Across the Universe

[Screenshot]Everyone knew what thie gimmick was, and I remember when this film came out there was a bit of a buzz as to how well it could actually be pulled off. Pretty easily, actually, for the most part, since the Beatles, like every other band in history, recorded a prodigous number of love songs, and anyone that can’t fit a huge quantity of love songs into a movie isn’t actually trying very hard. The problem came with their attempts to fit everything else into the film, and it came off half-baked. Some of the associations were moderately clever: if you’re going to introduce a thinly veiled Janis Joplin standin, “Why Don’t We Do It In the Road?” is a good song to introduce her with, and the surreal Selective Services imagery during “I Want You/She’s So Heavy” actually works. You have to stack that against everything that doesn’t work in this movie, though, like the copout of putting “I am the Walrus” opposite acid-trip visuals, Eddie Izzard butchering “For the Benefit of Mr. Kite” (disclaimer: I have nothing particular against Eddie Izzard, but I think his thing doesn’t work here), and random elements which don’t integrate into the story, like the extended Detroit race riots montage and pretty much everything involving Prudence (yes, I get it. She’s a lesbian. How is this significant?).

There’s some potential here, but this film is dragged down fairly heavily by the mediocrity of the love story and the producers’ complete inability to get over themselves and their own ostensible cleverness.

See also: IMDB, Wikipedia.


Á bout de souffle

[Screenshot]I was given to understand this was a landmark work of French cinema. My lukewarm reaction confirms my impression that there may be elements of Culture-with-a-capital-C which I simply don’t get. The pacing’s glacial, and I’m not given much to work with: it’s the story of a fugitive who adamantly refuses to live as a fugitive. But even the cause of his fugitive status seems to be the effect of completely random and terrible decisions on his part. Simply put, it comes across as the story of a very stupid person, and very stupid people are hard to view sympathetically. I find Patricia a far more interesting and complex character, since she actually displays both intelligence and some serious conflict. Maybe she was the one we were supposed to find interesting. I sure hope so, because Michel is not really a very interesting character to be following.

See also: IMDB, Wikipedia.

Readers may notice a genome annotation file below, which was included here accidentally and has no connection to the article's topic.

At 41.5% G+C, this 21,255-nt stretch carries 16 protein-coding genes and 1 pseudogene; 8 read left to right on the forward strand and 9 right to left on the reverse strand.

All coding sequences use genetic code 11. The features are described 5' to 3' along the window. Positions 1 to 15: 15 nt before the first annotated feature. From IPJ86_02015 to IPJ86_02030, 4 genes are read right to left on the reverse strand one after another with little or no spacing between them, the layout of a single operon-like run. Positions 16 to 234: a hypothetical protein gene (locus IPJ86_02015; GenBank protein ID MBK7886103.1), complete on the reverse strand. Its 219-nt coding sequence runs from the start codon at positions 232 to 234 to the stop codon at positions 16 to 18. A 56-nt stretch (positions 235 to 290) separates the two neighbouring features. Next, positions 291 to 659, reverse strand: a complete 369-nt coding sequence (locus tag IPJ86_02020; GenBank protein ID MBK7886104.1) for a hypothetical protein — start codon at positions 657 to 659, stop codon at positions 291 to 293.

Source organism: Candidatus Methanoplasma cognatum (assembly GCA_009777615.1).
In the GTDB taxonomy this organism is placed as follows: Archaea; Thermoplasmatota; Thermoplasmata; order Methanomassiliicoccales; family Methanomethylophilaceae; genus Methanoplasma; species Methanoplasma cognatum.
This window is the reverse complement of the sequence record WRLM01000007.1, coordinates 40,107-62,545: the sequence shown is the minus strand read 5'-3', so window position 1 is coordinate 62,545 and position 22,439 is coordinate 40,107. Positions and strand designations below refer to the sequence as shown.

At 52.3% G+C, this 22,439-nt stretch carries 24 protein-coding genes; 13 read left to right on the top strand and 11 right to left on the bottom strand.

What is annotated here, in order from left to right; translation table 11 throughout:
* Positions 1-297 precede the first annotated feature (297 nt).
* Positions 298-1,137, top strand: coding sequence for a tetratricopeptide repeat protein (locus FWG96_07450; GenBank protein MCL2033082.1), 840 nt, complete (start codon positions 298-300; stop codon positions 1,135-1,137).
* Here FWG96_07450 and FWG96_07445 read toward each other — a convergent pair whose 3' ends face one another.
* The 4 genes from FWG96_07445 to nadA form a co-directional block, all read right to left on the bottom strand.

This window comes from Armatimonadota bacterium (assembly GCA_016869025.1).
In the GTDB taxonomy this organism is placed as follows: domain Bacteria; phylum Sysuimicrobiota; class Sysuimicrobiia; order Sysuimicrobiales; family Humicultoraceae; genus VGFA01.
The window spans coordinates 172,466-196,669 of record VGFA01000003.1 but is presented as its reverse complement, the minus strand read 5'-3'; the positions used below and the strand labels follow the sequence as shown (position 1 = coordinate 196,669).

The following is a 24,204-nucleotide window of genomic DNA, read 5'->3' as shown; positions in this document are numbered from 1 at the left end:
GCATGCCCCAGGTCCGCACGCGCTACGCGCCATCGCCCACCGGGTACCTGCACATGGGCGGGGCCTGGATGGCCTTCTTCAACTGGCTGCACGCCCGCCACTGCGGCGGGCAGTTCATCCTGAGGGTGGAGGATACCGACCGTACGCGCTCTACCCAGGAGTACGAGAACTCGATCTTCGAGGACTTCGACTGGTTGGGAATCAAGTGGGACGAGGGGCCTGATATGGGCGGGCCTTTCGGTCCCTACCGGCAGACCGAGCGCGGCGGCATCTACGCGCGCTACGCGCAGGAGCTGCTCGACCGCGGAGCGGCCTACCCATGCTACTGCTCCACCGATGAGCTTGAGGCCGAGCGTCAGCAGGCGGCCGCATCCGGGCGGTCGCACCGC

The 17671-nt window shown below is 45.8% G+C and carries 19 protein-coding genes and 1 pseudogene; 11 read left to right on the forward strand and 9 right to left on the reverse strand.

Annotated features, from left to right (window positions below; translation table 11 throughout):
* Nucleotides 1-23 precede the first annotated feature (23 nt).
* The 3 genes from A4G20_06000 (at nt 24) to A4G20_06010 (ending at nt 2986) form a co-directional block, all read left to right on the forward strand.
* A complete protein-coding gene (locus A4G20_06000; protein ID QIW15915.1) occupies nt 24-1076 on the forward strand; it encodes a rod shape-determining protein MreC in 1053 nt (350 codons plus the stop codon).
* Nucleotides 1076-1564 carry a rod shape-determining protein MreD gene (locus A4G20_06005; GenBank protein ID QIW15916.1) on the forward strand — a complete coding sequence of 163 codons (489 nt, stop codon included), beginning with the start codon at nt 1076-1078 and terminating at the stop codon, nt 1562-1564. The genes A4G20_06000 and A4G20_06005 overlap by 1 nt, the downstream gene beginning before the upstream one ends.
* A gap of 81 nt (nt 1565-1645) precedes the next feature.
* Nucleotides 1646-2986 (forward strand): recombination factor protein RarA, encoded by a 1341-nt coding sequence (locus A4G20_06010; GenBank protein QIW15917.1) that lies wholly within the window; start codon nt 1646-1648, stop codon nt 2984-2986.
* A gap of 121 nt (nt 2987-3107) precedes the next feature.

[Screenshot]Tekkonkinkreet gives me an interesting perspective on what I like and don’t like in my films (specifically Japanese animation, which has genre conventions all its own). Good worldbuilding I like, and that wasn’t here: we’re told about Treasure Town, and get the local color done up in broad brushstrokes, but people’s reactions to and participation in its growth in decay never really rises above the archetypical. Psychodrama I like, so some of the best parts of the story for me are the interplay between Black and White (and Black’s behavior during the third quarter of the story). Mindscrew needs to be justified, to me, so Black’s corporealization of his inner demons really doesn’t work at all.

I could work around all this and come out with a positive vibe but for the art. The backgrounds are lush, detailed, and occasionally shocking, but character designs are simplisitic and seem, to me, rather crude. I’m used to a certain stylistic minimalism in character designs, but normally it can convey a certain elegance in its sparseness. This, I didn’t like, which may be my own problem, really.

See also: IMDB, Wikipedia, Anime News Network, AniDB.

The Adventures of Buckaroo Banzai Across the 8th Dimension

[Screenshot]Buckaroo Banzai is a cult film, and as such, one doesn’t necessarily expect it to be good in the traditional way, but to do something interesting with layers of awesome and camp. It doesn’t disappoint in that regard. It essentially feels like an 80s version of (or affectionate parody of?) those early 20th century pulp sci-fi stories, in the Buck Rogers and Doc Savage vein. Our hero is a test pilot and a brain surgeon and a rock star and god knows what’s else. It’s all very over the top and everyone overacts a lot (but it has its real moments, like Buckaroo and Penny’s encounter in the club). So the film’s got tone (camp), and acting (alternatingly over-the-top and workmanlike, but it seems to fit), but what about plot? The whole story feels a bit of a muddle, what with all the hanging-off-bits-of-plot nobody bothers to illuminate. An awesome, campy muddle, but a muddle nonetheless.

See also: IMDB, Wikipedia.

ローゼンメイデン/Rozen Maiden, episodes 1–4